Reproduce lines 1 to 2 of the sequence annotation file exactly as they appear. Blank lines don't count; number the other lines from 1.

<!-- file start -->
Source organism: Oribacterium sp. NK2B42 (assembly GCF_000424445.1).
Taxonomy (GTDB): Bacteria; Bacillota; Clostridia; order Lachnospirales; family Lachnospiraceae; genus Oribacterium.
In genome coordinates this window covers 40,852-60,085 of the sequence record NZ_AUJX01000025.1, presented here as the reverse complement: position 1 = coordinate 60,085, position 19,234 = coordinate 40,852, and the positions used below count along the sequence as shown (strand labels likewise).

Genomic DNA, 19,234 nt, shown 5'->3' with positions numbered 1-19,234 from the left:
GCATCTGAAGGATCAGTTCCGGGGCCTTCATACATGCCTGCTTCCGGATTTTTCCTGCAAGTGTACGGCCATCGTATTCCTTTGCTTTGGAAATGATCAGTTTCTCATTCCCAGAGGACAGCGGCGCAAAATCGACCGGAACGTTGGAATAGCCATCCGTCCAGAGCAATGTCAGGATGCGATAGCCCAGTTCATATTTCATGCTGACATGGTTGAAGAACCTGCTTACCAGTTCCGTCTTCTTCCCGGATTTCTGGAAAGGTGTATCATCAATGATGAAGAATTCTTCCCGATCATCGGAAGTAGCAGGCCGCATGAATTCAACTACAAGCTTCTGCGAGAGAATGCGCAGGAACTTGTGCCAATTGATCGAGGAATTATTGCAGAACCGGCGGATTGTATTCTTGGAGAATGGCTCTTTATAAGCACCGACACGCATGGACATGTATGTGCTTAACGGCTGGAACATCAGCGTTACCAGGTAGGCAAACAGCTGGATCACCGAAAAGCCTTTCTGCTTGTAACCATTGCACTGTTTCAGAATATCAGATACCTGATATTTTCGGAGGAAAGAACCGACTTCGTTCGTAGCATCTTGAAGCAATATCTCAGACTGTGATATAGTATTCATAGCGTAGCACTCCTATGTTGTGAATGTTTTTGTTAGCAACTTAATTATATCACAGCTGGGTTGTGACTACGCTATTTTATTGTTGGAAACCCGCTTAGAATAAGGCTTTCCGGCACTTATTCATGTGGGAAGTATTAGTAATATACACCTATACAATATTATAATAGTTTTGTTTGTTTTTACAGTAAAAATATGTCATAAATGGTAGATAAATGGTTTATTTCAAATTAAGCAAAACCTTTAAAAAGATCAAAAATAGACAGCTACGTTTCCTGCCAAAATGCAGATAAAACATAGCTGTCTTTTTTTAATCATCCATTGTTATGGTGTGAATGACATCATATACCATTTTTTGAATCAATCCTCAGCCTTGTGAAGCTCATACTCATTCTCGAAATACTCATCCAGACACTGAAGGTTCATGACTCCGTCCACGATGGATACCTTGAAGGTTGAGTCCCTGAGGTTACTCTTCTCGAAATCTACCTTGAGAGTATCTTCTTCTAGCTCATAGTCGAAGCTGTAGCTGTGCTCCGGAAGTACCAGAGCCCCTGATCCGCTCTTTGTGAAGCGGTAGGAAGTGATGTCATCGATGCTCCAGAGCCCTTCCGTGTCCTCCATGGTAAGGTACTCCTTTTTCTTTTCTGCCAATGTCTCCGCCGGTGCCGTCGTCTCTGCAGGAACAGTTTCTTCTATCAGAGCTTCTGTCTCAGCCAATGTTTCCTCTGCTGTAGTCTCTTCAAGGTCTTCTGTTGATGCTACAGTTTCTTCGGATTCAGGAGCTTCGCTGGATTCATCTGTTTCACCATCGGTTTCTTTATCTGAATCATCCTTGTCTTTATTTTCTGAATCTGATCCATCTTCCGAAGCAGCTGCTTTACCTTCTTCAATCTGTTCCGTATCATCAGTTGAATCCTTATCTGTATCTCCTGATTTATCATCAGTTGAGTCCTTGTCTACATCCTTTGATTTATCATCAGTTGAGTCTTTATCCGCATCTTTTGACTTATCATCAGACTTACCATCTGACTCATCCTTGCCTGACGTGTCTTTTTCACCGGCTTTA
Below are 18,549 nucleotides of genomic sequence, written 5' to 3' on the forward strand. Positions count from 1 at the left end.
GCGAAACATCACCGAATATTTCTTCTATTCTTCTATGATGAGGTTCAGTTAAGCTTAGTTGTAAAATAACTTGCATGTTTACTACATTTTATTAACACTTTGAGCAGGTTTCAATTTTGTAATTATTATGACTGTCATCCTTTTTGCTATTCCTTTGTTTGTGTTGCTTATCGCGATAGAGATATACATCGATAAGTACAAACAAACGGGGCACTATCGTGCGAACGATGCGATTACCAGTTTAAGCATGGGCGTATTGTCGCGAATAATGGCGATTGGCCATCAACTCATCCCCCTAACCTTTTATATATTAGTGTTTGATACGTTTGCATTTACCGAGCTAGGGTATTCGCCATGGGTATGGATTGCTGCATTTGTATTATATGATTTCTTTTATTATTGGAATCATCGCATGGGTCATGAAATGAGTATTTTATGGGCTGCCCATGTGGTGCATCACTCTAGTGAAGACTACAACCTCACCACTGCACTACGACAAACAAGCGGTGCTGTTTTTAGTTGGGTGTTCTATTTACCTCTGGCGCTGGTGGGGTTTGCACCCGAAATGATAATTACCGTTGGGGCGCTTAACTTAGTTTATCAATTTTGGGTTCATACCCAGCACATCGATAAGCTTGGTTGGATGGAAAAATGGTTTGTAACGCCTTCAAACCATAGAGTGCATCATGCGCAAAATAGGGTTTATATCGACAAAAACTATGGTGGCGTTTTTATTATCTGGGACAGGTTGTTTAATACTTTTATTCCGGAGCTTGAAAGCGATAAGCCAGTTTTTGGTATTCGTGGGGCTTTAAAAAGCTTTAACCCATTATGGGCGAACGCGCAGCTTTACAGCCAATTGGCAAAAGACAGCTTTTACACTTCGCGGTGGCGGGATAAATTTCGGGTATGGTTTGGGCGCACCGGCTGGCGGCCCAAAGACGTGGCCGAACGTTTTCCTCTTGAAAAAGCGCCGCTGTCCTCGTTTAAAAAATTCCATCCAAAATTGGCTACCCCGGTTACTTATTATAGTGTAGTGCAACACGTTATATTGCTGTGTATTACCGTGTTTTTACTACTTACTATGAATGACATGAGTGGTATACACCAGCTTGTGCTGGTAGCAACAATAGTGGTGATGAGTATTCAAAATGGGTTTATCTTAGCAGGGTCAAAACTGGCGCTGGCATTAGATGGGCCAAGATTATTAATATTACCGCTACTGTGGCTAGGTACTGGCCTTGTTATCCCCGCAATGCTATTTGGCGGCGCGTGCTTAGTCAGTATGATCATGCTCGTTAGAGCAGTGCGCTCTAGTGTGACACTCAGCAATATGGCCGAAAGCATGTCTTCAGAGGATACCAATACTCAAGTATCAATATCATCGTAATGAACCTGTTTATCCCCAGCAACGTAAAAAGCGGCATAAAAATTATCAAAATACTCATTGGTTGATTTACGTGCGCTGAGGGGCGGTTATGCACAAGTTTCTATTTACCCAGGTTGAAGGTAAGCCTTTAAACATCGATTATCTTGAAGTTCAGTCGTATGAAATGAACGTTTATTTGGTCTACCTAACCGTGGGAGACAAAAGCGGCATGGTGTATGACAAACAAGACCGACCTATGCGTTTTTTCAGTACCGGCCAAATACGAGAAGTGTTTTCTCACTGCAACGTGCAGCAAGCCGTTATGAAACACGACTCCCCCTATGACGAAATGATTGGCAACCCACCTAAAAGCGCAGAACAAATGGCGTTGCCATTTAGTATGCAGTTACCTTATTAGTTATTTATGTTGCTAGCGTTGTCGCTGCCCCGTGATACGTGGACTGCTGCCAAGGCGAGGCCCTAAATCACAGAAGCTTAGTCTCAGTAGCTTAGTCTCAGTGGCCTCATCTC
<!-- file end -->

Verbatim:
Source organism: Oribacterium sp. NK2B42 (assembly GCF_000424445.1).
Taxonomy (GTDB): Bacteria; Bacillota; Clostridia; order Lachnospirales; family Lachnospiraceae; genus Oribacterium.